“rennie” who has pulled her into this enchanting world. Just out of college, she’s struggling to find the moon, the stars, and a sense of belonging.

    Ashes follows their hopes, their loves, and their struggle to deal with powers far greater - far older - than themselves.

    Cindy: Tell us what you went through to get published? Why did you choose to go with 1stbooks? Would you suggest 1stbooks to anyone else?

    Meghan: I went through a lot of rejection slips - I think every author does that.

    I chose 1stBooks because it allowed me the greatest amount of artistic control. It’s been a learning experience getting to that end product, but I have the satisfaction of knowing that it’s MY story. I can take advice… just not when it comes tagged with “you’ll do it because we’re the ones publishing your book and we say so.”
    I would suggest that anyone considering 1stBooks take a few precautions to avoid the pitfalls that snagged me:

    1- Edit a hard copy. Keep making new ones and editing them until you can’t find a single thing wrong. Get some friends to help, if possible. Make sure you have it absolutely, positively the way you want it. The 1stBooks corrections department (at least, in my experience) tends to make some changes, not make others, and randomly insert problems that weren’t there before. I went through ten galleys. Enough said. Beyond that, there are corrections fees and the wait time for the next galley - neither of which is pretty.

    2-Find your own cover artist. I requested the cover artists at 1stBooks to make one with a phoenix flying from a campfire towards a full moon. They got the campfire and the moon right, but somehow confused a mythological bird of flame with game fowl and I wound up with a very scared-looking PHEASANT instead. It took up half the cover - and there was no mistaking it for anything other than a pheasant. I think I would’ve been more horrified if I could’ve stopped giggling. Palidyn, my interior artist, was kind enough to save me from the horror of prairie game and designed the beautiful one that is now on my book - but even so, it took some fussing to get the title and byline where I wanted them.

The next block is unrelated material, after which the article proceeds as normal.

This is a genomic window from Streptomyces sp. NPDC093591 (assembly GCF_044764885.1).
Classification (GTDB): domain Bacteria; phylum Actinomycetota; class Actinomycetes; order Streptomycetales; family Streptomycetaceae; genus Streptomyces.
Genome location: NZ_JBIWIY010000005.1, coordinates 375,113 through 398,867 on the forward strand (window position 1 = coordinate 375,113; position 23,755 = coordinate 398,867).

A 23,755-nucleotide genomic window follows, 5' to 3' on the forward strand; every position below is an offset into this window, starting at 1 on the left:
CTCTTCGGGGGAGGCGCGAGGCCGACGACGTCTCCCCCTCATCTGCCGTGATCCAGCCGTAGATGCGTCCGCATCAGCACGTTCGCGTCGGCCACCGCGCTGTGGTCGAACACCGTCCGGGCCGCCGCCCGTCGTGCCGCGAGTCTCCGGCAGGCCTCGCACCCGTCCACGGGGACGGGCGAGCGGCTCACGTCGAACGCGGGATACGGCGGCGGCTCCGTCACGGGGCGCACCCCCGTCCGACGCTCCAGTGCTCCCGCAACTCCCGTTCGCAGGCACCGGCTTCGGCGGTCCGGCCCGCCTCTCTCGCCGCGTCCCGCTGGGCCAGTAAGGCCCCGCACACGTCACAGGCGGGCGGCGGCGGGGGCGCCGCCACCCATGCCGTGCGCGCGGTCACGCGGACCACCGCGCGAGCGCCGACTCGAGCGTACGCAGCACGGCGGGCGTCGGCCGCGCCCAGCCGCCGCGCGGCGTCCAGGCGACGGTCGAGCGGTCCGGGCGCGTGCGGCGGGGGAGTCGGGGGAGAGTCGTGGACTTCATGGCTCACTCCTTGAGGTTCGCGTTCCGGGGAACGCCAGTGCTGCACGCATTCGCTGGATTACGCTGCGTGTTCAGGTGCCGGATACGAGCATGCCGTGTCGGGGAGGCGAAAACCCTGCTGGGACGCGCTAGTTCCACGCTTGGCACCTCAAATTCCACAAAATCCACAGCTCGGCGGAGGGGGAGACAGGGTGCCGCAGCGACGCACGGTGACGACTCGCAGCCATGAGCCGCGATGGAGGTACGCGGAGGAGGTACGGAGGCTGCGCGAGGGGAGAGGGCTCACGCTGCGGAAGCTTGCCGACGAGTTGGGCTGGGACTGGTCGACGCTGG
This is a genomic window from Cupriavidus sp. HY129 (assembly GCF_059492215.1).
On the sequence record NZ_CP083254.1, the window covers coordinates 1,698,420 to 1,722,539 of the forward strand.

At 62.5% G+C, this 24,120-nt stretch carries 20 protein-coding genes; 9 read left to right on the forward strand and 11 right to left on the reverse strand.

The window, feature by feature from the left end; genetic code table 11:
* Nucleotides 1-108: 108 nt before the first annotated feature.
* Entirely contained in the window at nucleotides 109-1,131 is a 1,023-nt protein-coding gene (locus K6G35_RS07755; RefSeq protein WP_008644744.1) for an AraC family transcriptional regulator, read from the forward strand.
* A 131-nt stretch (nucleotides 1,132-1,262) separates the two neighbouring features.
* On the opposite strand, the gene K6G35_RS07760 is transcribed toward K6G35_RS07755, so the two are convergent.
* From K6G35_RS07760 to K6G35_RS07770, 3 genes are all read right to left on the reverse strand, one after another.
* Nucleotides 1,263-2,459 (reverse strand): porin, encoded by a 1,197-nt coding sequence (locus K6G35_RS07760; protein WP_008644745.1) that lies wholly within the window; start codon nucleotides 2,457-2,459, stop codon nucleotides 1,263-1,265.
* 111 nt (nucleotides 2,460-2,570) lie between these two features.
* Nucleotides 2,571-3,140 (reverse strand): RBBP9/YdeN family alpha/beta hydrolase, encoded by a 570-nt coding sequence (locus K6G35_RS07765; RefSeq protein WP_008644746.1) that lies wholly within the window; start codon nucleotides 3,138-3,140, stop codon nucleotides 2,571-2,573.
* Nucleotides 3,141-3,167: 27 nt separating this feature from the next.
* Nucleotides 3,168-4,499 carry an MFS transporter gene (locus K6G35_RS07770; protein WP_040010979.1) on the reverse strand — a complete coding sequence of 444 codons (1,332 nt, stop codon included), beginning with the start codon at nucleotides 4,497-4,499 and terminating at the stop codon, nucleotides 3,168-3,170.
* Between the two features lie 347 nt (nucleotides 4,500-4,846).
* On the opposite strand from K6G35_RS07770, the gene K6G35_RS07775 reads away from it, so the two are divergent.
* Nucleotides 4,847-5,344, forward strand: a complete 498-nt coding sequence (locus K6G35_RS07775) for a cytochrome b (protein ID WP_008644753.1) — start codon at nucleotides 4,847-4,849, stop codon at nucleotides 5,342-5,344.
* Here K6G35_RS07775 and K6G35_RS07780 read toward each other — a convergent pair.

3- Maintain a sense of humor and a large stockpile of chocolate. You’ll need both.
    Still, I’d go with them again, unless (obviously) someone made me a better offer. I think now that I know what not to do, the next book will go much more smoothly.

    Cindy: Why did you choose to become a writer? Who are your influences?

    Meghan: I think I had as much choice in the matter as I did in my eye color - I can put in colored contacts and pretend to be something else, but that doesn’t change what’s underneath. Even if I never touched another pen or keyboard, I would always be a writer.

    As to influences… my family always encouraged my storytelling habit, and I’ve been lucky to have many school teachers who also gave me that extra nudge. My friends are simultaneously merciless and wonderful.

    So far as literary influences go, it’s hard to say. I learn from everything I read, even if it’s what NOT to do. People always underestimate the importance of a bad example.

    Cindy: Do you plan to return to the world of the Pendragon Faire? What other projects are you working on?

    Meghan: In its first draft, Ashes was a stand-alone book. My muse had a thing or two to say about that, and suddenly I had a trilogy on my hands. And then the trilogy became a series. I’m trying to avoid “epic,” but I’m not sure how much say I’m going to get. I only do what the little voices tell me to.

    I’m currently working on the sequel to Ashes, Into the Storm. It and the third book, Toward the Fates will be set at Pendragon as well, though further books in the series will take place at other faires and highlight other of the Gypsies as the main characters.

    Cindy: What is it about the Faires that inspired you to write this book?